Many people like to keep their firearms locked up securely. Those same people often keep firearms around for defensive purposes in the event of an emergency where they need to protect themselves. The quest for a secure container that keeps our guns away from prying fingers also presents the problem of balancing security and quick access. The Hornady Security RAPiD Safe 4800KP offers several speedy opening options while keeping our firearms safe at the same time. Let’s take a closer look.
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The RAPiD Safe is powered by two sources: AC power and four AA batteries.
AC Power Cord
This is the main power source, so we don’t have to constantly use the batteries. The power cord will have to be routed by the user: open the safe and fully extend the lid by removing the cotter pins and cable stops. Remove the foam from the lower compartment and insert the power jack through a hole in the bottom of the safe. Plug it into the back of the front panel.
This process is extremely fast and easy and allows you to plug the safe into a wall outlet as the main power source. It took me about two minutes to get the cord installed into the safe.
Four AA batteries are used for mobile use or backup in the event the AC power goes out. No batteries are included, so you will have to buy them. Once the batteries are installed, their power level can be checked, which is a good feature to have, as it lets us know when the batteries need to be replaced.
Hornady advises that good-quality batteries should last about 12 months. I think it’s an excellent idea to use batteries as a backup to the electric source; redundancy is a good thing.
Three Ways to Open the Safe
Hornady’s RAPiD Safe comes with a bracelet that has an RFID chip in it, which can be programmed to open the safe. You merely have to place it near the keypad of the safe and it will unlock the safe.
The safe also comes with a key fob with an RFID, as well as two decals with RFID tags. They can be attached to anything, including the user’s cell phone (or whatever object is handy). They work in the same manner as the bracelet RFID unit—get them close to the keypad of the safe and it opens.
The RFID tags are programmed by pushing a series of buttons on the keypad. Up to five RFID tags can be programmed into the safe. The process is rather simple, and directions are included in the instruction book.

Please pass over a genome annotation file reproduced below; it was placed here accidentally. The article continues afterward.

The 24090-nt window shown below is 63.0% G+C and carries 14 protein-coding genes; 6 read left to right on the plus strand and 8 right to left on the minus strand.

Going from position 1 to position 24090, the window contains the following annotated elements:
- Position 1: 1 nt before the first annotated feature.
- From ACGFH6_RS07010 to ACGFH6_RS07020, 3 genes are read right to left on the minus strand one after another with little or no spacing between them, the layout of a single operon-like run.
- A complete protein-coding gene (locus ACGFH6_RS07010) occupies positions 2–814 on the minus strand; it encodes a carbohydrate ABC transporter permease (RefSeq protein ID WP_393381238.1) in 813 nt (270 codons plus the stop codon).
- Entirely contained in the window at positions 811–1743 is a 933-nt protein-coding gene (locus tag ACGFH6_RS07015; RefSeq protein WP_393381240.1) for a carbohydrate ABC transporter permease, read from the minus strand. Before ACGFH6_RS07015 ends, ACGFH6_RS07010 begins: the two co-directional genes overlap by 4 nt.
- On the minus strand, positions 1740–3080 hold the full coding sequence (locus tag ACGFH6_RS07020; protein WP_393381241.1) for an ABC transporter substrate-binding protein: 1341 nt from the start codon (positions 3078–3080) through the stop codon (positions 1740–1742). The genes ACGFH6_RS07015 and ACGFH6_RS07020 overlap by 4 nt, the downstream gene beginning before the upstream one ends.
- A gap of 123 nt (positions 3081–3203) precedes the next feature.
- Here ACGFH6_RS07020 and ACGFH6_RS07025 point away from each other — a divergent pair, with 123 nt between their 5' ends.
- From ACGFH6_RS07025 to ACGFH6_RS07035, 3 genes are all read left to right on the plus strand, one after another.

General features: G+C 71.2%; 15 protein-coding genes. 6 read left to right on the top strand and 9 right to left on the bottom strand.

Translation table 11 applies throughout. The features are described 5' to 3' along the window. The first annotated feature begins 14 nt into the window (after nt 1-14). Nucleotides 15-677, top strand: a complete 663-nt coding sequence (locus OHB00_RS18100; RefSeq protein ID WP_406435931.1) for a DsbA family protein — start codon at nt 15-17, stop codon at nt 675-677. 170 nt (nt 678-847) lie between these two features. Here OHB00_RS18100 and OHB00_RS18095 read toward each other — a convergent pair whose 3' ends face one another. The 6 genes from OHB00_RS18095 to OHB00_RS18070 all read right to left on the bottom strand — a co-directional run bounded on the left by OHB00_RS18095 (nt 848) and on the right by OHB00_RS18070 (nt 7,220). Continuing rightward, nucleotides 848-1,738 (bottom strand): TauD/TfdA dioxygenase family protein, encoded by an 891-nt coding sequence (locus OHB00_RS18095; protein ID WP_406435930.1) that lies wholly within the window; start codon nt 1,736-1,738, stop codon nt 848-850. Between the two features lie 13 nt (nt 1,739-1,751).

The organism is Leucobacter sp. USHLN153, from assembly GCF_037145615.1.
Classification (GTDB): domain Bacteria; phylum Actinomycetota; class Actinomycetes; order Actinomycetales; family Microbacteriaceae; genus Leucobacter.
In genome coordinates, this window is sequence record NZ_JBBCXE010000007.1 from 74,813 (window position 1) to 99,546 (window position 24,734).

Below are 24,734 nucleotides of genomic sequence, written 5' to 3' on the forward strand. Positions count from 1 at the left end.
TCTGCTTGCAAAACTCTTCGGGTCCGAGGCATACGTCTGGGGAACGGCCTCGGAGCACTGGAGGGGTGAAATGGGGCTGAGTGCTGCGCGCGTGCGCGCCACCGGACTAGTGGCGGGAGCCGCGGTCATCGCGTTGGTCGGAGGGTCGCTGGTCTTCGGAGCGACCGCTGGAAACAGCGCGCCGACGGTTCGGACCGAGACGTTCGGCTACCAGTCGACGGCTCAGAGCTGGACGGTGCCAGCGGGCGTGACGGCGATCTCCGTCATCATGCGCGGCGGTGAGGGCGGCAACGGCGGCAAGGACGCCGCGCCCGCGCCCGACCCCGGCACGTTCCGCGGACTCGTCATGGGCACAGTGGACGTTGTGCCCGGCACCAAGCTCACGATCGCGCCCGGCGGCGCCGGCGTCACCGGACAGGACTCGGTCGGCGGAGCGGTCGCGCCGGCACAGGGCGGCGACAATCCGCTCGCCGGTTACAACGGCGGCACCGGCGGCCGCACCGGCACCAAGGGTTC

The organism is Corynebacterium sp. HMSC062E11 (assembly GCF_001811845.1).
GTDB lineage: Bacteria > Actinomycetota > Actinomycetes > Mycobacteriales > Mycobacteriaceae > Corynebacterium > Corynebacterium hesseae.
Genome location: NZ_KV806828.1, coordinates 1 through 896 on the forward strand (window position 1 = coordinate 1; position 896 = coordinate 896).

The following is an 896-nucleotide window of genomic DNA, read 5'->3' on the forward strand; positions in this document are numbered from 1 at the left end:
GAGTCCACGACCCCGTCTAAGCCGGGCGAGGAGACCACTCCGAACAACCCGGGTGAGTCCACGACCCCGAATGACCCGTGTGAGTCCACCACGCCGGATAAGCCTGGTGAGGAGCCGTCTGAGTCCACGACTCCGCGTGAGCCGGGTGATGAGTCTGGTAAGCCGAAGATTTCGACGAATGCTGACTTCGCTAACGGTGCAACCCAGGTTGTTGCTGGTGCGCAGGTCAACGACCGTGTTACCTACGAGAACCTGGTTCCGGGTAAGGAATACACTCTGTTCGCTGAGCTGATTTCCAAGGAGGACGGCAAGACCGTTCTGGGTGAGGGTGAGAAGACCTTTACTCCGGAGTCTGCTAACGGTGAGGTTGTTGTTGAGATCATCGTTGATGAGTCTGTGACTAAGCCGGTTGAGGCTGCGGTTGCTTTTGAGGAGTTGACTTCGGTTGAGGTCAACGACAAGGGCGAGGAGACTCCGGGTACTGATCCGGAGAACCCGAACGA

Another way to enter the safe is to program a key code into the opening mechanism. The code must be four to six digits. Note that, at any time, the RFID tags and/or key code can be erased and reset, depending on your needs or wants.
As an aside, there are tones that can be turned on or off so that you can hear when the keys are being pushed.
And now for the final way to open the safe: the good, old-fashioned key! The safe comes with two barrel keys.
Now I will admit to being old-fashioned and not of the generation that embraces technology. Yes, I use a laptop because I’m a modern-day writer and a typewriter just wouldn’t be practical these days. That said, my distrust for modern electronics is alive and well, having had my share of gadgets fail over the years.
As such, the key entry method is my favorite mode of opening the safe. It’s simple and fast, and will not fail as batteries and electronics can. Understand, it’s very unlikely that the electric and the batteries will fail simultaneously, but it is what it is. Also, in the event that you forget your entry code, the key will also solve that problem. I’m very glad that they made keys an entry option for this device.
Should you decide to affix the safe to a vehicle or a building, there are options. A tethering cable is included for attaching to a vehicle or even inside luggage if you decide to fly with your firearms.
This cable attaches via a small cutout in the lid; insert the head and close the lid to secure the cable inside the safe. Padlock or otherwise secure the looped end to whatever you want to attach the safe to. Simple and easy!
For mounting, there are holes in the back of the safe so it can be mounted in the standard manner to a wall, floor, or another solid object.
All in all, the securing options are a nice plus with this safe and expand its versatility and usefulness.
The storage size of the RAPiD Safe is generous enough to accommodate two reasonably sized handguns; I can easily fit my Glock 19X with the attached weapon-mounted light and Glock 43X into the safe. I imagine it would also accommodate three very small autos such as the Ruger LCP series.
The official dimensions are: Interior 7.2 inches x 11 inches x 2.2 inches. It is rated to fit two 1911-sized pistols or one large revolver.
The Hornady Security RAPiD Safe offers a nice solution for those wanting a way to safely secure their pistols while still allowing fast access.
The bracelet offers a very fast and simple method of entry. Although most of the time, for me personally, I can’t see myself wearing the bracelet, as it’s not really my style. More than likely, I will use either the number pad or the barrel key for entry. However, I could see attaching one of the RFID decals to a common object that’s kept nearby as a fast, easy way to gain entry.
The exterior is constructed of thick 14 gauge steel, so it is ready to stand up to significant abuse. When you pick up the safe, it is obvious that the construction is sturdy, as it is fairly heavy.
The interior is padded with foam, so you don’t have to worry about your guns being marred by the safe.
As this is written, the Hornady Security RAPiD Safe 4800KP is available from GunMag Warehouse for $249.99. I believe that represents a very good buy for the peace of mind and security that this safe provides.